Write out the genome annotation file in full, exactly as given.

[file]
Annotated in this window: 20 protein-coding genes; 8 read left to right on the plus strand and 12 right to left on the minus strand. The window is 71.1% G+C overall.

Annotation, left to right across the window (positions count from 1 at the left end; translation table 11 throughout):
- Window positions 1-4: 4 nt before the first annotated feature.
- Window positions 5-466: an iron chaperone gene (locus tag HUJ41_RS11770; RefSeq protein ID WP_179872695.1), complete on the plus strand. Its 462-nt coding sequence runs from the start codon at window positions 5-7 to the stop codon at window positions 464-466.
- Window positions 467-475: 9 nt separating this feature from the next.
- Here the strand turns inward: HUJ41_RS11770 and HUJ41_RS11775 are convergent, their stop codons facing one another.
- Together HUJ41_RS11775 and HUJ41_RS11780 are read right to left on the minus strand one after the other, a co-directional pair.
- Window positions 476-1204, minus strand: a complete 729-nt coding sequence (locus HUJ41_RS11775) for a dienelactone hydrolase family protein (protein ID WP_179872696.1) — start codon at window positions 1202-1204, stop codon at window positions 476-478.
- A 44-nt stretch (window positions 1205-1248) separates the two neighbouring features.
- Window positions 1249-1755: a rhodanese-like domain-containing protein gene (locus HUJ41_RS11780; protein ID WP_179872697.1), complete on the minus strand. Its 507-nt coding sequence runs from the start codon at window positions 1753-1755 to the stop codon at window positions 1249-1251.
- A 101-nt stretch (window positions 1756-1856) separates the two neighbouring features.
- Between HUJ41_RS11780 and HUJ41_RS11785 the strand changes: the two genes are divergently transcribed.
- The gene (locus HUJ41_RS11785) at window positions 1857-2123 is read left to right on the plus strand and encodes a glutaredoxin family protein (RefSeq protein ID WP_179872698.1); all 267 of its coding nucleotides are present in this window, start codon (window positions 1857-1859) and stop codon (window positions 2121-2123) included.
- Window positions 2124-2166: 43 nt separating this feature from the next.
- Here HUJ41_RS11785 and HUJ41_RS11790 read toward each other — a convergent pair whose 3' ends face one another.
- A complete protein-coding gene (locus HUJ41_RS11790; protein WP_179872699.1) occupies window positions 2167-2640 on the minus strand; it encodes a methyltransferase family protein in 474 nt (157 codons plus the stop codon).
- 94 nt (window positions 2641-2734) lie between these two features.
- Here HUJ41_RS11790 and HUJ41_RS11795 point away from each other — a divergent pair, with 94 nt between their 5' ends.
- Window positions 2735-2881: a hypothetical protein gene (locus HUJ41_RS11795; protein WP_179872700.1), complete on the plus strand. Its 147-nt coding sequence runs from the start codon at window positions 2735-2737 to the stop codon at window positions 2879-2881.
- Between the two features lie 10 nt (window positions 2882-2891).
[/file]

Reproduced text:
Annotated in this window: 20 protein-coding genes; 8 read left to right on the plus strand and 12 right to left on the minus strand. The window is 71.1% G+C overall.

Annotation, left to right across the window (positions count from 1 at the left end; translation table 11 throughout):
- Window positions 1-4: 4 nt before the first annotated feature.
- Window positions 5-466: an iron chaperone gene (locus tag HUJ41_RS11770; RefSeq protein ID WP_179872695.1), complete on the plus strand. Its 462-nt coding sequence runs from the start codon at window positions 5-7 to the stop codon at window positions 464-466.
- Window positions 467-475: 9 nt separating this feature from the next.
- Here the strand turns inward: HUJ41_RS11770 and HUJ41_RS11775 are convergent, their stop codons facing one another.
- Together HUJ41_RS11775 and HUJ41_RS11780 are read right to left on the minus strand one after the other, a co-directional pair.
- Window positions 476-1204, minus strand: a complete 729-nt coding sequence (locus HUJ41_RS11775) for a dienelactone hydrolase family protein (protein ID WP_179872696.1) — start codon at window positions 1202-1204, stop codon at window positions 476-478.
- A 44-nt stretch (window positions 1205-1248) separates the two neighbouring features.
- Window positions 1249-1755: a rhodanese-like domain-containing protein gene (locus HUJ41_RS11780; protein ID WP_179872697.1), complete on the minus strand. Its 507-nt coding sequence runs from the start codon at window positions 1753-1755 to the stop codon at window positions 1249-1251.
- A 101-nt stretch (window positions 1756-1856) separates the two neighbouring features.
- Between HUJ41_RS11780 and HUJ41_RS11785 the strand changes: the two genes are divergently transcribed.
- The gene (locus HUJ41_RS11785) at window positions 1857-2123 is read left to right on the plus strand and encodes a glutaredoxin family protein (RefSeq protein ID WP_179872698.1); all 267 of its coding nucleotides are present in this window, start codon (window positions 1857-1859) and stop codon (window positions 2121-2123) included.
- Window positions 2124-2166: 43 nt separating this feature from the next.
- Here HUJ41_RS11785 and HUJ41_RS11790 read toward each other — a convergent pair whose 3' ends face one another.
- A complete protein-coding gene (locus HUJ41_RS11790; protein WP_179872699.1) occupies window positions 2167-2640 on the minus strand; it encodes a methyltransferase family protein in 474 nt (157 codons plus the stop codon).
- 94 nt (window positions 2641-2734) lie between these two features.
- Here HUJ41_RS11790 and HUJ41_RS11795 point away from each other — a divergent pair, with 94 nt between their 5' ends.
- Window positions 2735-2881: a hypothetical protein gene (locus HUJ41_RS11795; protein WP_179872700.1), complete on the plus strand. Its 147-nt coding sequence runs from the start codon at window positions 2735-2737 to the stop codon at window positions 2879-2881.
- Between the two features lie 10 nt (window positions 2882-2891).